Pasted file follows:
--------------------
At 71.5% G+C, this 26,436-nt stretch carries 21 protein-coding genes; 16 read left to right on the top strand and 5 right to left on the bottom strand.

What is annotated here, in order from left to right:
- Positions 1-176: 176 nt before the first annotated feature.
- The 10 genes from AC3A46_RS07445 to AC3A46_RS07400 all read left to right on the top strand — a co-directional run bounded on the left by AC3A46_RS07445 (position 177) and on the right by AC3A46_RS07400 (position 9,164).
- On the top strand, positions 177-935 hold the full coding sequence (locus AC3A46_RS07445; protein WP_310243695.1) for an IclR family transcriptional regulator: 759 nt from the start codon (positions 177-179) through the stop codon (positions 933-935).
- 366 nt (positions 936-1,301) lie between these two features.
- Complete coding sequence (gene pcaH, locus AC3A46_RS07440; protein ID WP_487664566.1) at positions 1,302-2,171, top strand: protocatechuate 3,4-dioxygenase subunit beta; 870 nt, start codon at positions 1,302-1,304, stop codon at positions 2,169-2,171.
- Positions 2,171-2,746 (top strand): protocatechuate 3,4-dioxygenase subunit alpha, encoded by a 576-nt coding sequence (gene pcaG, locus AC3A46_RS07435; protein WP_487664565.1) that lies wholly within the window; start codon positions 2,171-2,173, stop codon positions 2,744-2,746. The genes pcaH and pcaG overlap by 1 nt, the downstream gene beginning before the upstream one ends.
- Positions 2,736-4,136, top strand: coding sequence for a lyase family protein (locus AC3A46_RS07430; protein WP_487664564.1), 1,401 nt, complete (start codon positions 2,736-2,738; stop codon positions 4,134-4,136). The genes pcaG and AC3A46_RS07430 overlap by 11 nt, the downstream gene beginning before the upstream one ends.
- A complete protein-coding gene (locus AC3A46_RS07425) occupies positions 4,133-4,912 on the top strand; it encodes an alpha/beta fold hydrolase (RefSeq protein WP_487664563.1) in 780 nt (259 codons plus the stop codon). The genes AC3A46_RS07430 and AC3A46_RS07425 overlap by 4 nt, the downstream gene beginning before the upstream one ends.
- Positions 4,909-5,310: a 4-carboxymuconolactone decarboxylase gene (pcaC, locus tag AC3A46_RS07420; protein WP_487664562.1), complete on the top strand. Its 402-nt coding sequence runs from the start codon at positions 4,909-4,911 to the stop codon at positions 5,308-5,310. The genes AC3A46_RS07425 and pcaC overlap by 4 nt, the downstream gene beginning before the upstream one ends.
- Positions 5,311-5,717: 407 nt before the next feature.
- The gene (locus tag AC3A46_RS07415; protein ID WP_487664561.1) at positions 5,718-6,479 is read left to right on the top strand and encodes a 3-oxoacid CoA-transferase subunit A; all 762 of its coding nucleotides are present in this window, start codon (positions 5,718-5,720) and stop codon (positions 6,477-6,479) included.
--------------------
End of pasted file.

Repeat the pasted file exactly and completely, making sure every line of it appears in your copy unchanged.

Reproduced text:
At 71.5% G+C, this 26,436-nt stretch carries 21 protein-coding genes; 16 read left to right on the top strand and 5 right to left on the bottom strand.

What is annotated here, in order from left to right:
- Positions 1-176: 176 nt before the first annotated feature.
- The 10 genes from AC3A46_RS07445 to AC3A46_RS07400 all read left to right on the top strand — a co-directional run bounded on the left by AC3A46_RS07445 (position 177) and on the right by AC3A46_RS07400 (position 9,164).
- On the top strand, positions 177-935 hold the full coding sequence (locus AC3A46_RS07445; protein WP_310243695.1) for an IclR family transcriptional regulator: 759 nt from the start codon (positions 177-179) through the stop codon (positions 933-935).
- 366 nt (positions 936-1,301) lie between these two features.
- Complete coding sequence (gene pcaH, locus AC3A46_RS07440; protein ID WP_487664566.1) at positions 1,302-2,171, top strand: protocatechuate 3,4-dioxygenase subunit beta; 870 nt, start codon at positions 1,302-1,304, stop codon at positions 2,169-2,171.
- Positions 2,171-2,746 (top strand): protocatechuate 3,4-dioxygenase subunit alpha, encoded by a 576-nt coding sequence (gene pcaG, locus AC3A46_RS07435; protein WP_487664565.1) that lies wholly within the window; start codon positions 2,171-2,173, stop codon positions 2,744-2,746. The genes pcaH and pcaG overlap by 1 nt, the downstream gene beginning before the upstream one ends.
- Positions 2,736-4,136, top strand: coding sequence for a lyase family protein (locus AC3A46_RS07430; protein WP_487664564.1), 1,401 nt, complete (start codon positions 2,736-2,738; stop codon positions 4,134-4,136). The genes pcaG and AC3A46_RS07430 overlap by 11 nt, the downstream gene beginning before the upstream one ends.
- A complete protein-coding gene (locus AC3A46_RS07425) occupies positions 4,133-4,912 on the top strand; it encodes an alpha/beta fold hydrolase (RefSeq protein WP_487664563.1) in 780 nt (259 codons plus the stop codon). The genes AC3A46_RS07430 and AC3A46_RS07425 overlap by 4 nt, the downstream gene beginning before the upstream one ends.
- Positions 4,909-5,310: a 4-carboxymuconolactone decarboxylase gene (pcaC, locus tag AC3A46_RS07420; protein WP_487664562.1), complete on the top strand. Its 402-nt coding sequence runs from the start codon at positions 4,909-4,911 to the stop codon at positions 5,308-5,310. The genes AC3A46_RS07425 and pcaC overlap by 4 nt, the downstream gene beginning before the upstream one ends.
- Positions 5,311-5,717: 407 nt before the next feature.
- The gene (locus tag AC3A46_RS07415; protein ID WP_487664561.1) at positions 5,718-6,479 is read left to right on the top strand and encodes a 3-oxoacid CoA-transferase subunit A; all 762 of its coding nucleotides are present in this window, start codon (positions 5,718-5,720) and stop codon (positions 6,477-6,479) included.